These and other objects and advantages will become more apparent when reference is made to the following drawings and the accompanying description.
FIG. 1 is side elevational view of a container lifting system embodying the invention; an
FIG. 2 is a fragmentary top view taken along the plane of the line 2--2 of FIG. 1, and looking in the direction of the arrows.
Referring now to the drawings in greater detail, FIGS. 1 and 2 illustrate a lifting system 10 including a lift arm 12 pivotally mounted on an elongated pivot member 14 at an intermediate point therealong. The end 16 of the lift arm 12 is pivotally connected by any suitable means, such as roller 18 in a camming slot 20 formed in a block 22. A pair of parallel rods 24 and 26 extend upwardly from the block 22 for vertical movement therewith. A container indexing device (driving means not shown), represented at 28, may be pairs of upper and lower chains 30 and 32 with corresponding drive lugs formed thereon. Carton bottom guides 29 may be vertically positioned by any suitable external means (not shown) to suit different container heights. A lift bar 34 is adjustably mounted by any suitable means, represented at 36, at the upper end of the rod 24, to coordinate with the position of the carton guide 29 adaptable to engage the bottom surface of a container 38 to raise same to a position around a filler nozzle 40 to fill the container by the so-called bottom-up technique, i.e., lowering the container 38 from around the filler nozzle during the filling operation at a rate commensurate with the flow rate of the liquid.
A retract-assist finger 42 is mounted at the upper end of the rod 26, adaptable to engage the upper edge of the container 38 while it is being lowered by the lift arm 12. If necessary, the height of the finger 42 may be adjusted for particular container heights by any suitable adjustment means, represented at 44. A guide member 45 serves to guide the rods 24 and 26 during their vertical movements.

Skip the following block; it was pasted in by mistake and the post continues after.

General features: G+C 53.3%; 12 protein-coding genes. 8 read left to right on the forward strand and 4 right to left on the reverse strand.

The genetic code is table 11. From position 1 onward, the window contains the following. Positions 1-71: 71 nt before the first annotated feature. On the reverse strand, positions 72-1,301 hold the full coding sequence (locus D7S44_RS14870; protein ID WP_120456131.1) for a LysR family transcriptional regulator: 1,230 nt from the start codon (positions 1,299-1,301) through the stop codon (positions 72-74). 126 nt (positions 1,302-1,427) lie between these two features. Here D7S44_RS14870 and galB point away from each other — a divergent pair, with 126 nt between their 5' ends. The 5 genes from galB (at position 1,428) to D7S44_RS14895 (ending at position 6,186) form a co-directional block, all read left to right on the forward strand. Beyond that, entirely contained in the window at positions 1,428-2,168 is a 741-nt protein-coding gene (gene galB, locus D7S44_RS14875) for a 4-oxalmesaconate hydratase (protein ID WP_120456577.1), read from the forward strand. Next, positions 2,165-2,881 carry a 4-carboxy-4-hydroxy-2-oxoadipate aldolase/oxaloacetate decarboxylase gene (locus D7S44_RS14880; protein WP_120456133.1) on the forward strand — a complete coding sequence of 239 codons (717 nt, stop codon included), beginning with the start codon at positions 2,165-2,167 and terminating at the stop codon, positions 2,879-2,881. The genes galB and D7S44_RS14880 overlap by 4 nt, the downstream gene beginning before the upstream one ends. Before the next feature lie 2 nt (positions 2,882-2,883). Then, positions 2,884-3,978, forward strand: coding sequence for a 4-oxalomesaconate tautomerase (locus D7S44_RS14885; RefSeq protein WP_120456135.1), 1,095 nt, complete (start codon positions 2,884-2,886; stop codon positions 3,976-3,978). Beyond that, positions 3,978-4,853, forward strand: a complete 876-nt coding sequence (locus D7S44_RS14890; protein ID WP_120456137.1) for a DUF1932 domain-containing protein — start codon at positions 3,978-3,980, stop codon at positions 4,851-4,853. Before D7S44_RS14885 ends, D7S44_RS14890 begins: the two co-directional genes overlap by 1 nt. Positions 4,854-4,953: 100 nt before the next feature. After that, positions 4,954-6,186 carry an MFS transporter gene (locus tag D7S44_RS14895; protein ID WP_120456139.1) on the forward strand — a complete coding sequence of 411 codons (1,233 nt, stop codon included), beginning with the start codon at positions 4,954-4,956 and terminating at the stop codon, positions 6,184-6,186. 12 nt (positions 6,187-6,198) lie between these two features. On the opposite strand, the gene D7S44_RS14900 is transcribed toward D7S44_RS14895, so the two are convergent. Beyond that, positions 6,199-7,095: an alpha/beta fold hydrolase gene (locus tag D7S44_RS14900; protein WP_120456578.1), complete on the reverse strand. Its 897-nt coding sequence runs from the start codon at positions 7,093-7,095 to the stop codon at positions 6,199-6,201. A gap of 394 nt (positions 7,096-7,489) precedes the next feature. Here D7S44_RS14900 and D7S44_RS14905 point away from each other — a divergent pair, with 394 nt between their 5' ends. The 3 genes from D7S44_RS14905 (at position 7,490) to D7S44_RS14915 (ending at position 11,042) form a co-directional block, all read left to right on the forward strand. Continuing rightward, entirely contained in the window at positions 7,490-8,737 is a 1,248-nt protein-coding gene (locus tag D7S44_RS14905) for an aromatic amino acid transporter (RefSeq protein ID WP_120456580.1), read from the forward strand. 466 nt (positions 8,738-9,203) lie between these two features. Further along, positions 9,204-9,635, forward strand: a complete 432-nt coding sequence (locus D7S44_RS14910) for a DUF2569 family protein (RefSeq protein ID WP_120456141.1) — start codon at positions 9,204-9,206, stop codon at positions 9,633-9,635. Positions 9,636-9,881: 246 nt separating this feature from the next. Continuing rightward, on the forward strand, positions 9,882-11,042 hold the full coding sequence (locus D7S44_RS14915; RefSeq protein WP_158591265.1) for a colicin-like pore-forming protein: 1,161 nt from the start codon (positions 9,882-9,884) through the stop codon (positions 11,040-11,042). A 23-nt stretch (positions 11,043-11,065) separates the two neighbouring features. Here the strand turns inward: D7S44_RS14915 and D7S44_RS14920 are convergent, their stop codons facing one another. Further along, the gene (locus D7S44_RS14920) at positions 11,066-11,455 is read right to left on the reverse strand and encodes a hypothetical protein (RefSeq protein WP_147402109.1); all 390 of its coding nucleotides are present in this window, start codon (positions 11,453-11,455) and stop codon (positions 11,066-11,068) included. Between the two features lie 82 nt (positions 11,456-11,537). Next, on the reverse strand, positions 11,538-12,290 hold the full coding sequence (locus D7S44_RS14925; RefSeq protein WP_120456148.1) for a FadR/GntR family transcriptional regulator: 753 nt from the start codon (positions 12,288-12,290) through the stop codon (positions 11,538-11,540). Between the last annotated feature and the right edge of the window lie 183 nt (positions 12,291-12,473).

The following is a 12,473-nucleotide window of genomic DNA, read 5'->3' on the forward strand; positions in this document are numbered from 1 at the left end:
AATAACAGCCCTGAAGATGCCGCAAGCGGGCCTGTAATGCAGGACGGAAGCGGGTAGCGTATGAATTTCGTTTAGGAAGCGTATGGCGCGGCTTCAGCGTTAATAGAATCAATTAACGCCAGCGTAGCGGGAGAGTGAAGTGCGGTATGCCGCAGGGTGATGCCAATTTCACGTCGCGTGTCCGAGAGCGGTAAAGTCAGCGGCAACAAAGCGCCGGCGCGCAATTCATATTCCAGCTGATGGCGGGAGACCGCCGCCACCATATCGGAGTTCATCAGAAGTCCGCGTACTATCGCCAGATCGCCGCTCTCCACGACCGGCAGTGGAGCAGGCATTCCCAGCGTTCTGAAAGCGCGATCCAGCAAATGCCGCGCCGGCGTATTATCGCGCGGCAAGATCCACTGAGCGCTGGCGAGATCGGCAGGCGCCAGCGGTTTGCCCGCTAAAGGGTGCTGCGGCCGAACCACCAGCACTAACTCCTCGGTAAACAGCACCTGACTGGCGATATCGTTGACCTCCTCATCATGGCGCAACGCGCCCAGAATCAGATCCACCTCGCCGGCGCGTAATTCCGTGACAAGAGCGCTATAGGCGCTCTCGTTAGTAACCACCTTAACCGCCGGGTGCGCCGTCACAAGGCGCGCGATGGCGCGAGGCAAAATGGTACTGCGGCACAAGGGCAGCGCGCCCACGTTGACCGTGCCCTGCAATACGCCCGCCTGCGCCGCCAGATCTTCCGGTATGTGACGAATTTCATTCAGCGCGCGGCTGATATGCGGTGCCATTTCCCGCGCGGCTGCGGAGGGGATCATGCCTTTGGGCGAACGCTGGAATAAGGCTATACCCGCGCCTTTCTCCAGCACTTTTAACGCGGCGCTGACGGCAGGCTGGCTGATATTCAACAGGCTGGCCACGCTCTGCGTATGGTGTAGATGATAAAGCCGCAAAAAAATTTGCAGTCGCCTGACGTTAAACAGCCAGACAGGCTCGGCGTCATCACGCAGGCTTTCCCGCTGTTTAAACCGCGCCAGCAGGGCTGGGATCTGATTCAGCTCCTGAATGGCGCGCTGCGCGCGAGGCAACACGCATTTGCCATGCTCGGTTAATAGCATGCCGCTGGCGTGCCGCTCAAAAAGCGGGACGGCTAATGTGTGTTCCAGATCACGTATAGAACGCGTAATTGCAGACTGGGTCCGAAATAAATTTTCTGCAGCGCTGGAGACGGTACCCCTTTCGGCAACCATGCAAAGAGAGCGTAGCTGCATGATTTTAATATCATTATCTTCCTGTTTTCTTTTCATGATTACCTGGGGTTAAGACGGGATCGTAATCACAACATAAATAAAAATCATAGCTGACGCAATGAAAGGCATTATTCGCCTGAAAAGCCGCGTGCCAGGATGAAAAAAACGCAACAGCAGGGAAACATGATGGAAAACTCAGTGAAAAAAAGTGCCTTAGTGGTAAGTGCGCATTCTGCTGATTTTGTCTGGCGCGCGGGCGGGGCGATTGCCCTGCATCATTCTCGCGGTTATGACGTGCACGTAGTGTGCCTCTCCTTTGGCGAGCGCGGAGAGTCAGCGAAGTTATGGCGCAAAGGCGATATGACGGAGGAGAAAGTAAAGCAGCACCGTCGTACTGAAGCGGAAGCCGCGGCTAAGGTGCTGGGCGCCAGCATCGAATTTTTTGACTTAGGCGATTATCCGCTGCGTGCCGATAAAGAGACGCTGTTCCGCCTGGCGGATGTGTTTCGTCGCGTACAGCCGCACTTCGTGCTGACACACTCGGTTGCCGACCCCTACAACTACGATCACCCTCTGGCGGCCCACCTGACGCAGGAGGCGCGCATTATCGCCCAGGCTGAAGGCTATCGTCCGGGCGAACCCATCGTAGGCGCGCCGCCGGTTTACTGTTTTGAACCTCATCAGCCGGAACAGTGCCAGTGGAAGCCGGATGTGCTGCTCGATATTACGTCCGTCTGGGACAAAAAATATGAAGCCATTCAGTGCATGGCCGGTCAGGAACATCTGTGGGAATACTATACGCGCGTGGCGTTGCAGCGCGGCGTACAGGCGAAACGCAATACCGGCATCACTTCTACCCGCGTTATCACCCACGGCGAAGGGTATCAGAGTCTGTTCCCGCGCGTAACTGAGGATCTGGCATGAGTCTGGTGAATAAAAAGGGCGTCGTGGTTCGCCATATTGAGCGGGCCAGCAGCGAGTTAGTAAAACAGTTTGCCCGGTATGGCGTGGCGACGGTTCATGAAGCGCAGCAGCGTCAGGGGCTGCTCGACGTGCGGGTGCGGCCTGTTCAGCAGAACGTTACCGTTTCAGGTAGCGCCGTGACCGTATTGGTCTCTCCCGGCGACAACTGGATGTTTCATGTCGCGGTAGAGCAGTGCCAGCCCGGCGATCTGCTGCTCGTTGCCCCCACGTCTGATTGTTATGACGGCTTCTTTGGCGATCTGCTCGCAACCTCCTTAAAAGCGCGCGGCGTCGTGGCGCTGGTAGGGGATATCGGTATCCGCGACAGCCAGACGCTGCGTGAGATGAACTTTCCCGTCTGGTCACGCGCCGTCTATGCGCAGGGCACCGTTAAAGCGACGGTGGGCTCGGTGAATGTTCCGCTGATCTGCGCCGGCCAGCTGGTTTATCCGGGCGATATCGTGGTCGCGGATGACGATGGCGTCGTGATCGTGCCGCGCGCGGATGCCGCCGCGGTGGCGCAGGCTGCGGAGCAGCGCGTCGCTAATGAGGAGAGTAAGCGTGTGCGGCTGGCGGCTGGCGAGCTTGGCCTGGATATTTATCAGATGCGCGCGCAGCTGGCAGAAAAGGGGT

A plurality of cams 46, 48, 50, 52, and 54 are positioned along side (FIG. 2) and above (FIG. 1) the lift arm 12. The cams are secured to shaft means 56 which is rotatably connected to suitable drive means (not shown).
A slide arm 58 is slidably and pivotally mounted on the elongated pivot member 14, and slidably connected by any suitable connector means, represented at 59, to the lift arm 12 such that the latter moves vertically with the vertical movement of the slide arm, as will be described. A cam follower 60 is rotatably mounted on one end of the slide arm 58 adjacent the plurality of cams.
A first of a series of suitable actuator means, such as servo motor, manual operated threaded means, or, as selected for illustration, air cylinders 64, 66, and 68, is mounted on a base plate 70. The cylinder 64 is operatively connected to the slide arm 58 so as to extend or retract the cam follower 60, as required to selectively engage respective cams 46, 48, 50, 52 and 54. If air cylinders are used, the sequence of cam engagements and, hence, lift arm 12 operation, with respect to respective cylinder 64, 66 and 68 actuations would vary from all three cylinders being extended, for example, to align the follower 60 with the furthermost cam 46, to all three cylinders being retracted to align the follower 60 with the first-in-line cam 54.
An air cylinder 72 (FIG. 1) is connected at the upper end thereof to a seat 74, while the piston 76 thereof is secured to an end rod 78 which is pivotally mounted on the lift arm 12 intermediate the pivot member 14 and the end 16. Inasmuch as the slide arm 58 is secured for vertical movement with the lift arm 12, the air cylinder 72 secured to the latter arm serves, when retracted, to retain the cam follower 60, which may be a roller rotatably mounted on the slide arm 58, against any selected one of the cams 46, 48, 50, 52, and 54 while the cams are being rotated to thus lift and lower the lift arm 12. When extended, the air cylinder 72 serves to hold the cam follower 60 away from the respective cams for realignment via the slide arm 58 with a different cam.